Chevrolet Full Size Cars 1979-1989

Evaporative Emission Control

Print

OPERATION





Click image to see an enlarged view

Fig. Fig. 1 The evaporative emission canister is usually mounted in the side of the engine compartment



Click image to see an enlarged view

Fig. Fig. 2 Evaporative emission control system schematic for early model "open" design canisters



Click image to see an enlarged view

Fig. Fig. 3 Common evaporative emission control schematic for Chevrolet 5.0L engines equipped with thermal vacuum control



Click image to see an enlarged view

Fig. Fig. 4 Common closed canister evaporative control schematic for carbureted vehicles equipped with a vacuum solenoid



Click image to see an enlarged view

Fig. Fig. 5 Evaporative emission control schematic fuel injected vehicles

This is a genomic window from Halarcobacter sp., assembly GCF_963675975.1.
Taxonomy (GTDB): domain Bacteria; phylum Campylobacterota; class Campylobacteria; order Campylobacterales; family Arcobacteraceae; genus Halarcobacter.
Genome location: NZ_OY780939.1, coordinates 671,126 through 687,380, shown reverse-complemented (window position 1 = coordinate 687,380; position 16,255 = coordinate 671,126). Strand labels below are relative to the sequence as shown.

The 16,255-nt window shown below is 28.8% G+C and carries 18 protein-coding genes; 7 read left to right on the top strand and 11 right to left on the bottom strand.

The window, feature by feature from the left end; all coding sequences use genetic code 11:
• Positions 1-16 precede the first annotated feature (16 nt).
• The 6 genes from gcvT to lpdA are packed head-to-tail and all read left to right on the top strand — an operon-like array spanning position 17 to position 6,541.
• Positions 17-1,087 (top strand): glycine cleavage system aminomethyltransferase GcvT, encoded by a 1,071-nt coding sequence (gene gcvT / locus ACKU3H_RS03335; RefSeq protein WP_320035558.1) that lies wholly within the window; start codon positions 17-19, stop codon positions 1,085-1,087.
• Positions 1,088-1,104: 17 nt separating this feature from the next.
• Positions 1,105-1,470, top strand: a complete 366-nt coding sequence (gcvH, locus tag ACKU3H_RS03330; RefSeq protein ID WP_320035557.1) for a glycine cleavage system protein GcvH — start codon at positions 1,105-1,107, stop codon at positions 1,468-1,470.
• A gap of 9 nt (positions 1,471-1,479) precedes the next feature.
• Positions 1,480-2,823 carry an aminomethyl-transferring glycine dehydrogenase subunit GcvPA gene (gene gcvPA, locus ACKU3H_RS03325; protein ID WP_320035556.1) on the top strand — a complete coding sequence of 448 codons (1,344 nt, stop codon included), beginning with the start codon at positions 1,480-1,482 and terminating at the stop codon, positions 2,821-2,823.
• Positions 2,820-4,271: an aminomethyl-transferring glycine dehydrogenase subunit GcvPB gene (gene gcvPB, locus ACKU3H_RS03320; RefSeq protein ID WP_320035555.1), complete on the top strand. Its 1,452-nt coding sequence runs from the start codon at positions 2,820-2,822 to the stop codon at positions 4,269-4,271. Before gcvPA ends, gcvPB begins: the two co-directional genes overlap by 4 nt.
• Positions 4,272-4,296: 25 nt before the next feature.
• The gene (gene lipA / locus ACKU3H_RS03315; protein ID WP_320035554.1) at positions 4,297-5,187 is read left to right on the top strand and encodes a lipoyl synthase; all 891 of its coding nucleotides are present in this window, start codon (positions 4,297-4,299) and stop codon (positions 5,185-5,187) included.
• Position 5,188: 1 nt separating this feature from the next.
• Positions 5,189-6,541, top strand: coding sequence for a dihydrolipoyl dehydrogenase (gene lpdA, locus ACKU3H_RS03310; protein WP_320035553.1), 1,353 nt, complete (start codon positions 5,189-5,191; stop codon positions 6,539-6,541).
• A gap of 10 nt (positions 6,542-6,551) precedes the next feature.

All gasoline vehicles covered by this guide are equipped with an evaporative emission control system which is designed to reduce the amount gasoline vapors which escape into the atmosphere. Float bowl emissions are controlled by internal carburetor modifications and, on later model vehicles, by a vapor line to the canister. Redesigned bowl vents, reduced bowl capacity, heat shields and improved intake manifold-to-carburetor (or throttle body on fuel injected vehicles) insulation reduce vapor loss. The venting of fuel tank vapors into the air has been stopped by means of the carbon canister storage method. This method transfers fuel vapors to an activated carbon storage device which absorbs and stores the vapor that is emitted from the engine's induction system while the engine is not running. When the engine is running, the stored vapor is purged from the carbon storage device by the intake air flow and then consumed in the normal combustion process. The system, in its simplest form, works when manifold vacuum reaches a certain point and opens a purge control valve mounted atop or near the charcoal storage canister. This allows air to be drawn into the canister, thus forcing the existing fuel vapors back into the engine to be burned normally.